Containers are reusable storage units used by the cargo industry to store, protect and transport raw materials, manufactured goods and other goods between the seaports of different countries. First appearing in the 1950s, they are usually rectangular and primarily made of metal or fibreglass. Their design means they can carry heavy loads, be placed on top of each other into space-saving stacks on ships and in ports and resist the harsh environment of ocean voyages. The use of containers allows individual items or packages to be grouped into a single larger unit load. This reduces cargo handling which improves security, allows faster freight transport and reduces damage and losses. The use of standard container sizes simplifies movement, handling and port facilities by allowing common facilities, technology and equipment. It also means that shipping containers can be intermodal (be used by more than one mode of transport).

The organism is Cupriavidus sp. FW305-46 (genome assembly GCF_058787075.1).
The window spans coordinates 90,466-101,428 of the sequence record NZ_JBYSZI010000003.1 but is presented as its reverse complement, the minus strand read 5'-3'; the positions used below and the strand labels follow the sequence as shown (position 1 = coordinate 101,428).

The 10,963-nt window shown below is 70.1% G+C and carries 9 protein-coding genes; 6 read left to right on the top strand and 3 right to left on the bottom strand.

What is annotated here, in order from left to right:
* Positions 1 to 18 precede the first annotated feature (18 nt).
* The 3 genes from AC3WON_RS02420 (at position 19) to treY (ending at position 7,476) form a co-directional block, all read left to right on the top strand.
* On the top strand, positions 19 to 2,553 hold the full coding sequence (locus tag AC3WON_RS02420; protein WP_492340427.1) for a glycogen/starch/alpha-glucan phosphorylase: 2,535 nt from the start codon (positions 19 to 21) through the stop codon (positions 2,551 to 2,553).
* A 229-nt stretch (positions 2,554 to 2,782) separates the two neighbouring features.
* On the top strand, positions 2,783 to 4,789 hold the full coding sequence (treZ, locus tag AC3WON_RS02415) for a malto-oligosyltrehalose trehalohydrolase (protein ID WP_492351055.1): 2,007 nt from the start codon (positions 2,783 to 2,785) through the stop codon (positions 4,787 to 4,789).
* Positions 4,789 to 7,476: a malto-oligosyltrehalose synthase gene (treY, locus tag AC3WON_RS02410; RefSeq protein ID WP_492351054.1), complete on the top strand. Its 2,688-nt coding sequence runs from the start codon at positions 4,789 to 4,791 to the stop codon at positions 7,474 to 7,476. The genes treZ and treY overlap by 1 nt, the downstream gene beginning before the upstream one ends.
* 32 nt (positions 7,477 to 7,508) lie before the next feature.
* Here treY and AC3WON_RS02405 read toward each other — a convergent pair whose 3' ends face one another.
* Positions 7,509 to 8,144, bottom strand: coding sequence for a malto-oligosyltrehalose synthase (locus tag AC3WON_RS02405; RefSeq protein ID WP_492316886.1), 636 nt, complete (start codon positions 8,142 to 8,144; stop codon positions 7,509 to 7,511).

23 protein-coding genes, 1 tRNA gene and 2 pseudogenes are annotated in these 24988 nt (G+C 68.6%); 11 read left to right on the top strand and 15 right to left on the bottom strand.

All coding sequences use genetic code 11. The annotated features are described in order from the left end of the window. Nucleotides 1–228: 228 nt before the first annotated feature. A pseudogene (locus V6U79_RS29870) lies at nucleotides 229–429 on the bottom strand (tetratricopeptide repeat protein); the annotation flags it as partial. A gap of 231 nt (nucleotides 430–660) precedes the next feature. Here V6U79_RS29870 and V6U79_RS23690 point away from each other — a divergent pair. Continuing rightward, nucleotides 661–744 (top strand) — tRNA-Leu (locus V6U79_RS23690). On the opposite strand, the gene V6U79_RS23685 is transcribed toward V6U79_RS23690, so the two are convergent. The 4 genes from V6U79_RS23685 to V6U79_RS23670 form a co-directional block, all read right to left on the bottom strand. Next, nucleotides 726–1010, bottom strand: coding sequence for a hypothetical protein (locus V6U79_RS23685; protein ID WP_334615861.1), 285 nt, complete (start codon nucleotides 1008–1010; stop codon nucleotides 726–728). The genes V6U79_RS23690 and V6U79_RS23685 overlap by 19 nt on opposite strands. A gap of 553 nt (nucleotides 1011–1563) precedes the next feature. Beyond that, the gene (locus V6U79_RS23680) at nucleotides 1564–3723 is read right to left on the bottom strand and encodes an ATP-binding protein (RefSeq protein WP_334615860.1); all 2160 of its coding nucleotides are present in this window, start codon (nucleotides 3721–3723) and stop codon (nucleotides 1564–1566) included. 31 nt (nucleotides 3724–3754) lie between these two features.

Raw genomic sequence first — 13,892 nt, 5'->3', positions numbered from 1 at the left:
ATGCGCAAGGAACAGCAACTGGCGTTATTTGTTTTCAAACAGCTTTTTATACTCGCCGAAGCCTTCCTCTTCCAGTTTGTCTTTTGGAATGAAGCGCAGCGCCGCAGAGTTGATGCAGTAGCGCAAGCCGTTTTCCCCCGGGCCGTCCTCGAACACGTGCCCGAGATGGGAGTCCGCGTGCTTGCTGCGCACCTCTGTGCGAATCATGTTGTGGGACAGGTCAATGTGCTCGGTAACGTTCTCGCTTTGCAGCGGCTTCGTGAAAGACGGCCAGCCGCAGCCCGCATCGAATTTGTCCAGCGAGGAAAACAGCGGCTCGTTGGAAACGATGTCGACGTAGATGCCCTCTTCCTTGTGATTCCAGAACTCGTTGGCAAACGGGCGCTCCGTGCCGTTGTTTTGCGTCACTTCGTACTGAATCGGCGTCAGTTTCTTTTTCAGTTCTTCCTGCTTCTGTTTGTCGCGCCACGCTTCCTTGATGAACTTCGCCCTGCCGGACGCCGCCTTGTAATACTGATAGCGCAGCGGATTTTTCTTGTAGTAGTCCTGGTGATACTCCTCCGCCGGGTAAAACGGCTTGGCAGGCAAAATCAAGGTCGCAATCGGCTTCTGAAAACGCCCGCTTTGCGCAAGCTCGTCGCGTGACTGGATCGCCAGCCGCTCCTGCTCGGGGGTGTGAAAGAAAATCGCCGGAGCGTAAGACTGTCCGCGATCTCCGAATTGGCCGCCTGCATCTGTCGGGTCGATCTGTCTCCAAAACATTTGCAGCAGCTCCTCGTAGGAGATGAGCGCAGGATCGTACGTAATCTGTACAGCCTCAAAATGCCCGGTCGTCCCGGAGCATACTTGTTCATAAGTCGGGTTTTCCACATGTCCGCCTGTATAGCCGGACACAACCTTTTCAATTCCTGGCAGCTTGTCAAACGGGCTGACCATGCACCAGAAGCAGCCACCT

Shipping containers typically exist in 20 foot and 40 foot lengths. The standard measure of containers in international trade is the twenty foot equivalent (TEU) which is the space occupied by a standard 20 foot container. Different types of containers are available depending upon the type of freight to be moved (e.g. refrigerated, liquid, insulated, flat and ventilated). Specialised or customised containers can be used for sensitive, fragile, dangerous or confidential items.